Radiography of the lumbar spine in primary care patients with low back pain: randomised controlled trialBMJ 2001; 322 doi: https://doi.org/10.1136/bmj.322.7283.400 (Published 17 February 2001) Cite this as: BMJ 2001;322:400
- Denise Kendrick, senior lecturer ()a,
- Katherine Fielding, lecturer in statisticsb,
- Elaine Bentley, research assistantb,
- Robert Kerslake, consultant radiologistc,
- Paul Miller, lecturer in health economicsb,
- Mike Pringle, professora
- a Division of General Practice, School of Community Health Sciences, University Park, Nottingham NG7 2RD
- b Division of Public Health Medicine and Epidemiology, Queens Medical Centre, Nottingham NG7 2UH
- c Imaging Centre, Queens Medical Centre
- Correspondence to: D Kendrick
- Accepted 29 November 2000
Objective: To test the hypothesis that radiography of the lumbar spine in patients with low back pain is not associated with improved clinical outcomes or satisfaction with care.
Design: Randomised unblinded controlled trial.
Setting: 73 general practices in Nottingham, north Nottinghamshire, southern Derbyshire, north Lincolnshire, and north Leicestershire. 52 practices recruited participants to the trial.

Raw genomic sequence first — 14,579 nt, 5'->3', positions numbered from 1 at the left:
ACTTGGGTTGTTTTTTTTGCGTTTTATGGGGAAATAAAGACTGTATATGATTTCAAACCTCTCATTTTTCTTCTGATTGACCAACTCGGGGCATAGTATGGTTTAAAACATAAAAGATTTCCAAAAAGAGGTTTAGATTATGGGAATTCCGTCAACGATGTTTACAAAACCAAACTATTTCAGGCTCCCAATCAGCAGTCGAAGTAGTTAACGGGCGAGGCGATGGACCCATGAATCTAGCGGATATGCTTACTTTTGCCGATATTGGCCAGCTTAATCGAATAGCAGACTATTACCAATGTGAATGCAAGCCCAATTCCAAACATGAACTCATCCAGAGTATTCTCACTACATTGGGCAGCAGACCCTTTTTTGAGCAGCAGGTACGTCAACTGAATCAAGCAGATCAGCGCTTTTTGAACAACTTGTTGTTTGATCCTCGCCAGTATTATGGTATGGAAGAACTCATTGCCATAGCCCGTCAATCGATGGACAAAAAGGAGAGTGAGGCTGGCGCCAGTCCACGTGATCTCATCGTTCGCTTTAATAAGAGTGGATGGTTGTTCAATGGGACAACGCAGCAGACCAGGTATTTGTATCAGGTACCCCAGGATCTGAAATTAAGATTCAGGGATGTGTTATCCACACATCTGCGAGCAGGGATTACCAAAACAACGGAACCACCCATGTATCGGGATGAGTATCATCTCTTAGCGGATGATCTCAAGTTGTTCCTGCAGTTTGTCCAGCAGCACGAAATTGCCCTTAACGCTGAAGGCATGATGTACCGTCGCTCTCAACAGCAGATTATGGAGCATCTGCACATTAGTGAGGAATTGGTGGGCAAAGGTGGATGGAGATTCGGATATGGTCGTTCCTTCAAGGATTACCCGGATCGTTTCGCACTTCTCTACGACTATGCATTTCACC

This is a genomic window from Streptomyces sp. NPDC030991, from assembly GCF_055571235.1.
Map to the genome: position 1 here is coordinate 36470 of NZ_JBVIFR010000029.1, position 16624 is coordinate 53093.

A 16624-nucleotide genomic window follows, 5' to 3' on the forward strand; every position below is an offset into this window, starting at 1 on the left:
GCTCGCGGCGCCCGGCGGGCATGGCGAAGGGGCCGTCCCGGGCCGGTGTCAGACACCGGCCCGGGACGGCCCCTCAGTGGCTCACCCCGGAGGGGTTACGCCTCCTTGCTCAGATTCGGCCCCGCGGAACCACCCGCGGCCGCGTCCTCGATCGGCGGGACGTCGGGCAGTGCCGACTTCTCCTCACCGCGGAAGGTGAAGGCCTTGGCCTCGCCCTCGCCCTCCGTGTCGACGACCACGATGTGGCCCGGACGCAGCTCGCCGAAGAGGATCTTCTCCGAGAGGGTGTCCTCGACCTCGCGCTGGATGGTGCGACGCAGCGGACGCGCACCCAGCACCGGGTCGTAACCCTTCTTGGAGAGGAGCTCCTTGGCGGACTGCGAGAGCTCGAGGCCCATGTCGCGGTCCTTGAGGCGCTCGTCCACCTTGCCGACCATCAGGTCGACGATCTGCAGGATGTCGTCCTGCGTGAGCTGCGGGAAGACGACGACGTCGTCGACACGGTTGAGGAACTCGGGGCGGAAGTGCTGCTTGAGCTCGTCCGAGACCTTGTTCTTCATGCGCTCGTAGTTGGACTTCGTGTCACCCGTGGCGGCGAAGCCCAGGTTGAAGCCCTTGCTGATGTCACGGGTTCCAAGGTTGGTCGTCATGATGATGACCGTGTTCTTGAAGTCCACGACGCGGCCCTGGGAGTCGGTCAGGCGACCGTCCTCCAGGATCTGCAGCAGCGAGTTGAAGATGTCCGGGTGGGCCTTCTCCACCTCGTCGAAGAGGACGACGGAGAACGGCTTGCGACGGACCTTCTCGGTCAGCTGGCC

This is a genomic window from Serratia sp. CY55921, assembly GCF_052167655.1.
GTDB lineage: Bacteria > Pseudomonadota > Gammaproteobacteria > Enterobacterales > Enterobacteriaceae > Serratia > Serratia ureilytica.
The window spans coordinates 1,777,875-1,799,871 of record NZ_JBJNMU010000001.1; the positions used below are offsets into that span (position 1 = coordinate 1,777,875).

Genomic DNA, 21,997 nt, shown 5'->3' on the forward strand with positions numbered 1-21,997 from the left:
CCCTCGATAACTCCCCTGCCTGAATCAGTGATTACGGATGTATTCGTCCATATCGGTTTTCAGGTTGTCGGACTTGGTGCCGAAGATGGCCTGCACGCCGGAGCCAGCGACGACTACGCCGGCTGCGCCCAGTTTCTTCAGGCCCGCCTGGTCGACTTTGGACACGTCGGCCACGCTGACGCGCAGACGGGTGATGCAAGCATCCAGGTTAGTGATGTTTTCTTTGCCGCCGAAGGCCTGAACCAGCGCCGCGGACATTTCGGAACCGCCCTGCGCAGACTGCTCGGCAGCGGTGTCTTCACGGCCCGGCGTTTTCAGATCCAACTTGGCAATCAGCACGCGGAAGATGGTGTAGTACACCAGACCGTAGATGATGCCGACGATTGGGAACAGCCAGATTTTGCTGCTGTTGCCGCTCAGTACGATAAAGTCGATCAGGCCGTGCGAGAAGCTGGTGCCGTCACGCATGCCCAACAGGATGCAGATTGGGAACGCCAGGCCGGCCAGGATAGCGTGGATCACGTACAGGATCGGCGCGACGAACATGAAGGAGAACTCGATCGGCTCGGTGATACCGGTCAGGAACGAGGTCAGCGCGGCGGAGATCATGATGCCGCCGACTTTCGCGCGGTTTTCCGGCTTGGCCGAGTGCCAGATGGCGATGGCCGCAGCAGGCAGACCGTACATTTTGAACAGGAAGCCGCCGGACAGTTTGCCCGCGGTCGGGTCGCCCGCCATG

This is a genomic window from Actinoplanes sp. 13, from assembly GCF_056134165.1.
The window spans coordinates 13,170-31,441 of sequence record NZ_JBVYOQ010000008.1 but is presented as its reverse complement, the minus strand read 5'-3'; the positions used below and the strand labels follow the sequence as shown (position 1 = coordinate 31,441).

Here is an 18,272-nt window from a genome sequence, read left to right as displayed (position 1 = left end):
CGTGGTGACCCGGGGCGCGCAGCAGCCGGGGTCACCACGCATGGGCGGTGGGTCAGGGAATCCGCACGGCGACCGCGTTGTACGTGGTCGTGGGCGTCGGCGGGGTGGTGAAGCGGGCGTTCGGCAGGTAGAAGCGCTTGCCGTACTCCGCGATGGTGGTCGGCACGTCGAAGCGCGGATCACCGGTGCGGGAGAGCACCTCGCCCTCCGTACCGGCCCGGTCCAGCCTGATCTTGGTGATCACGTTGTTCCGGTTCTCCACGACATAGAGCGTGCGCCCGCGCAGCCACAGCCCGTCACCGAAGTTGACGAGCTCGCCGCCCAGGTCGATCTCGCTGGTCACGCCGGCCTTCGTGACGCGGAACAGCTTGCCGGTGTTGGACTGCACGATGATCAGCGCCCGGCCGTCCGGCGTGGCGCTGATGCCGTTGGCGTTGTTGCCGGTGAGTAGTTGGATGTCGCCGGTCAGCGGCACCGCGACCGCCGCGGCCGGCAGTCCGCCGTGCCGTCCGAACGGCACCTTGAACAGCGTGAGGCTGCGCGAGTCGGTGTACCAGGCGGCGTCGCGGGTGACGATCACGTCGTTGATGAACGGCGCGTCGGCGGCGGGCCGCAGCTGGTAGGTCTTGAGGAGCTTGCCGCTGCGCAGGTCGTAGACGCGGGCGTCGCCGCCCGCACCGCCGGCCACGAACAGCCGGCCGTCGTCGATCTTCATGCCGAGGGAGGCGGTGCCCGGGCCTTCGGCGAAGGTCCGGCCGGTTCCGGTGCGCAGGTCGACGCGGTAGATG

Subjects: 421 patients with low back pain of a median duration of 10 weeks.
Intervention: Radiography of the lumbar spine.
Main outcome measures: Roland adaptation of the sickness impact profile, visual analogue scale for pain, health status, EuroQol, satisfaction with care, use of primary and secondary care services, and reporting of low back pain at three and nine months after randomisation.
Results: The intervention group were more likely to report low back pain at three months (relative risk 1.26, 95% confidence interval 1.00 to 1.60) and had a lower overall health status score and borderline higher Roland and pain scores. A higher proportion of participants consulted their doctor in the three months after radiography (1.62, 1.33 to 1.97). Satisfaction with care was greater in the group receiving radiography at nine but not three months after randomisation. Overall, 80% of participants in both groups at three and nine months would have radiography if the choice was available. An abnormal finding on radiography made no difference to the outcome, as measured by the Roland score.
Conclusions: Radiography of the lumbar spine in primary care patients with low back pain of at least six weeks' duration is not associated with improved patient functioning, severity of pain, or overall health status but is associated with an increase in doctor workload. Guidelines on the management of low back pain in primary care should be consistent about not recommending radiography of the lumbar spine in patients with low back pain in the absence of indicators for serious spinal disease, even if it has persisted for at least six weeks. Patients receiving radiography are more satisfied with the care they received. The challenge for primary care is to increase satisfaction without recourse to radiography.
Funding NHS Research and Development Health Technology Assessment Programme. The views and opinions expressed here do not necessarily reflect those of the NHS Executive.
Competing interests None declared.
- Accepted 29 November 2000